So I came up with the following.

I like to use 4.5 runs per game as a constant "baseline" for an "average" team because it changes every year anyway and it is a nice "1 run every 2 innnings"

Let's think about how many plate apperances our average team has. If we assume an average OBP of 1/3 which is fair,then our Out% is 2/3. you are either getting on base or making an out. okay.

so for our baseline player, Outs/PA = 2/3
at 1 run per 6 outs, this equates to = Runs/PA = (2/3)*(1/6)= 1/9

Now the simple part.

How does our example player factor into a team of 8 of these guys?

well he has 1 PA for each 8 PA of his teammates, so we just do a weighted sum at a ratio of 8:1 and THEN and only THEN do we divide
Runs/PA by the Outs/PA to get our final Runs/Out number for the combination.

So for example 1:

Runs / PA = 8*(1/9) + 1 run / 4 PA = 8/9 + 1/4 = 41/36
Outs / PA = 8*(2/3) + 3 outs / 4 PA = 16/3 + 3/4 = 73/12

Runs/Outs = (41/36)*(12/73) = (41/3)/73 = 0.187
Runs/27 = 5.05 RPG
Compared to 4.5 RPG this is +0.55

For example 2:

8/9 + 1/5 = 49/45
16/3 + 3/5 = 89/15

Runs/Outs = (49/45)*(15/89) = (49/3)/89 = 0.1835
Runs/27 = 4.96 RPG
Compared to 4.5 RPG this is +0.46

So in summary, I think it is very important to look NOT just at RC/27 or any similar (Productivity per out) for a player, but to put that in a team context you must put it it terms of

RC/PA and Outs/PA

and only after factoring that into a team context can you take a true measure of RC/Outs for the combination of that player in a lineup.

Which brings me to question 2:
What is your destiny?
Oops, wrong card again....

question 2:
Has anyone else realized this or am I reinventing the wheel again?

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tangotiger
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Post by tangotiger »

Reinventing.

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skmsw
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Post by skmsw »

MGL wrote:
skmsw wrote:Recognizing that different teams have different needs, in general, is a top-20% defensive catcher or shortstop with an OPS+ of 75 preferable over a bottom-20% defensive catcher or shortstop with an OPS+ of 100-110?
I hate to sound like a broken record, but these are all silly and counterproductive traditional concepts in baseball. Whatever gives a team the best total marginal win value for any given price is optimal. Obviously if you are weak in one area, it is generally easier to improve in that area. But if you have an opporunity to upgrade at a position in which you are strong, say by 1 marginal win, and it will cost you 2 million to do so, as opposed to upgrading 1 marginal win for 3 mil at a position in which you are weak, you choose the former. It is really quite simple.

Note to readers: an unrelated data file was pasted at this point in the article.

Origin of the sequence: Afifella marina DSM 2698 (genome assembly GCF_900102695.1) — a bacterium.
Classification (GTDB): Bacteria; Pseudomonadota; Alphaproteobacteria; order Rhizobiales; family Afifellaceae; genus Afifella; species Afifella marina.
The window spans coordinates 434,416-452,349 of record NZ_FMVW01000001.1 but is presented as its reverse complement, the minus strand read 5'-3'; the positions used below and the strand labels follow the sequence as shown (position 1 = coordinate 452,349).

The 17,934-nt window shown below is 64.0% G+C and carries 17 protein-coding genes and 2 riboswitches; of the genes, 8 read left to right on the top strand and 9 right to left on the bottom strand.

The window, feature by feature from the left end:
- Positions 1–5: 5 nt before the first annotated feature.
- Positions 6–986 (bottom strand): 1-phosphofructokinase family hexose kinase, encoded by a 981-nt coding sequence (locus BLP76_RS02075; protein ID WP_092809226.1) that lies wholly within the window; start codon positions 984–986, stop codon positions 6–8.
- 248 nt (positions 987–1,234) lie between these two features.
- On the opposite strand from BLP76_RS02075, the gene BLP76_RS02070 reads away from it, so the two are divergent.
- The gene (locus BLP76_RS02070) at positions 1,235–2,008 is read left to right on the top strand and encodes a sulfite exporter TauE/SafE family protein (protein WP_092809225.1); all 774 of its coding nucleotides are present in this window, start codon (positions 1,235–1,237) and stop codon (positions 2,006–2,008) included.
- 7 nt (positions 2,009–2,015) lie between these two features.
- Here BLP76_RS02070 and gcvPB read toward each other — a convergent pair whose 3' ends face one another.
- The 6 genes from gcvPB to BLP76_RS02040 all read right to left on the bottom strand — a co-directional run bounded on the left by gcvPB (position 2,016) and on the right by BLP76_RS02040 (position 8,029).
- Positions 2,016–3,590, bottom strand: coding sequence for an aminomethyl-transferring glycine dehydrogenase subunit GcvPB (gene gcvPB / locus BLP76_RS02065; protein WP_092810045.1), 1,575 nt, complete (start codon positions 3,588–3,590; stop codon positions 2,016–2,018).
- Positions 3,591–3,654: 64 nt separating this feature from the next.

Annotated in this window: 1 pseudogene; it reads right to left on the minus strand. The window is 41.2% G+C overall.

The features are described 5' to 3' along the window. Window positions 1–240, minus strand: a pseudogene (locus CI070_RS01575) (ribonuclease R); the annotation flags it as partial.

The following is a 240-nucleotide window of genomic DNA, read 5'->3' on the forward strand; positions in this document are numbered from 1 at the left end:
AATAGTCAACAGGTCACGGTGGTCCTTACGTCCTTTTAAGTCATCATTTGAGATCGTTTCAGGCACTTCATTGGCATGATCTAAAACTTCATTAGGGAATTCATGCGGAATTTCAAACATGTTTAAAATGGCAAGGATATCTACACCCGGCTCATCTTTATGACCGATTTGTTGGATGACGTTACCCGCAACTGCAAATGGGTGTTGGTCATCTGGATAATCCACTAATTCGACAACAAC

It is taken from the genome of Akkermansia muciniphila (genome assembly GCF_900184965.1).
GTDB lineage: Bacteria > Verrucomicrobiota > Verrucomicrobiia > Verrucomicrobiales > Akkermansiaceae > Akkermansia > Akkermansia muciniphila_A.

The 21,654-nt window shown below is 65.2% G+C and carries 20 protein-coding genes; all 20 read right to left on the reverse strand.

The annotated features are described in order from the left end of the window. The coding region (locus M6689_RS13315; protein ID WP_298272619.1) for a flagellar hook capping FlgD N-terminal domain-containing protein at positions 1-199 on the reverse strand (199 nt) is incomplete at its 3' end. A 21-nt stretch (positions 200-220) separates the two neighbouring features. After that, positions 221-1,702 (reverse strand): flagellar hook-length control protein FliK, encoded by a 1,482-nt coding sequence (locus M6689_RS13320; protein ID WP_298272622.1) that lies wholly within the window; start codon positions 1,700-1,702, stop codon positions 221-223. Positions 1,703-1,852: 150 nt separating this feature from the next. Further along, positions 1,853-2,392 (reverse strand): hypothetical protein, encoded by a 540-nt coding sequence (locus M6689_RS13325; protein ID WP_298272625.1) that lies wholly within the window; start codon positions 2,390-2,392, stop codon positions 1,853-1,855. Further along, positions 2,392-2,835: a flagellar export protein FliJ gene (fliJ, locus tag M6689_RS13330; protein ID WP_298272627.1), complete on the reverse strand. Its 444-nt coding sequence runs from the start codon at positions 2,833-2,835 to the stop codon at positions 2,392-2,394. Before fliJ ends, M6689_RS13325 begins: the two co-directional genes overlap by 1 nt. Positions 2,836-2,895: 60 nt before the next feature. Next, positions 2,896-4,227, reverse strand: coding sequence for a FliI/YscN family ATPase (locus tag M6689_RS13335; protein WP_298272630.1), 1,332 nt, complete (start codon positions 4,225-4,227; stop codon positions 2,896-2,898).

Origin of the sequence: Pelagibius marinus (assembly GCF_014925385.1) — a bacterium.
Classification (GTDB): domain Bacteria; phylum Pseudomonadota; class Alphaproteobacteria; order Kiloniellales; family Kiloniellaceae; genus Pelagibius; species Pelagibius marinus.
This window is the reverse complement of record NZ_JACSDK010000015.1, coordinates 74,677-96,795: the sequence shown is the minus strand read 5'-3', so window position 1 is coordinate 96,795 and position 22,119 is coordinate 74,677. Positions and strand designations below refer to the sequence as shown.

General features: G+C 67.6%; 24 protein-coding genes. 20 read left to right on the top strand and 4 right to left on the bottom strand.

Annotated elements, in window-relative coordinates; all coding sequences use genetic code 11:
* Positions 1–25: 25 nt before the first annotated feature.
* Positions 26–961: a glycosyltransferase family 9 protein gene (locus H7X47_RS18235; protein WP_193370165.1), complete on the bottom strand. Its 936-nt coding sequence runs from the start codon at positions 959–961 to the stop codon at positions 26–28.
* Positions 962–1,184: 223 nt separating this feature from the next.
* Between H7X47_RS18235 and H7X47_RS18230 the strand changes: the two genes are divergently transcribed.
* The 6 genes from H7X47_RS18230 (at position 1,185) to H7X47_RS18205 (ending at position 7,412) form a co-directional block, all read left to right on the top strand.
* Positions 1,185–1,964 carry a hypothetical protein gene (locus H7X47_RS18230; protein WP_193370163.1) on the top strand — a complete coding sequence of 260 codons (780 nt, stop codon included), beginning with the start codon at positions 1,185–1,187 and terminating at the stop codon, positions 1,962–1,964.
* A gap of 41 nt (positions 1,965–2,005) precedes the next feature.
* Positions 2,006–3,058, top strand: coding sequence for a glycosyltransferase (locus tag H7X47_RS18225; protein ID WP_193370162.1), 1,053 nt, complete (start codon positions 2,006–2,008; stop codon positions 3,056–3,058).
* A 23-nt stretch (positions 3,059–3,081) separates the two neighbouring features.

Hi mgl,

thanks a lot for taking the time to answer our questions, appreciate it.

My question above wasn't very clear, but I think you nevertheless answered it quite well, especially in your response to a couple other posters with related questons. Would the following be in keeping with your comments throughout this thread?

1) having a strong defensive catcher is no more important than having strong defense at other positions; and

2) the value of strong defense does not offset that player's weak offense quite the way that conventional wisdom usually believes; that is, if Yadi Molina was 18 fielding runs above average in 2005, but 15 batting runs below average, we're not necessarily any better off than if someone else were catching who had 3 batting runs above average and zero fielding runs above average at a similar salary.

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Post by ghostrunner »

mgl wrote: It was not until around 5 years ago that I started publishing some of my work and ideas informally on the web, mostly on the old Primer and Fanhome websites (I don't and have never had my own web site). About 2 1/2 years ago, someone from the Cards front office "discovered" me, read some of my work, talked to some people who knew me and my work, talked to me, and was impressed enough to hire me as a consultant for a 2-year stint. They were trying to build an analytical department from the ground up at the time, spearheaded by Jeff Luhnow.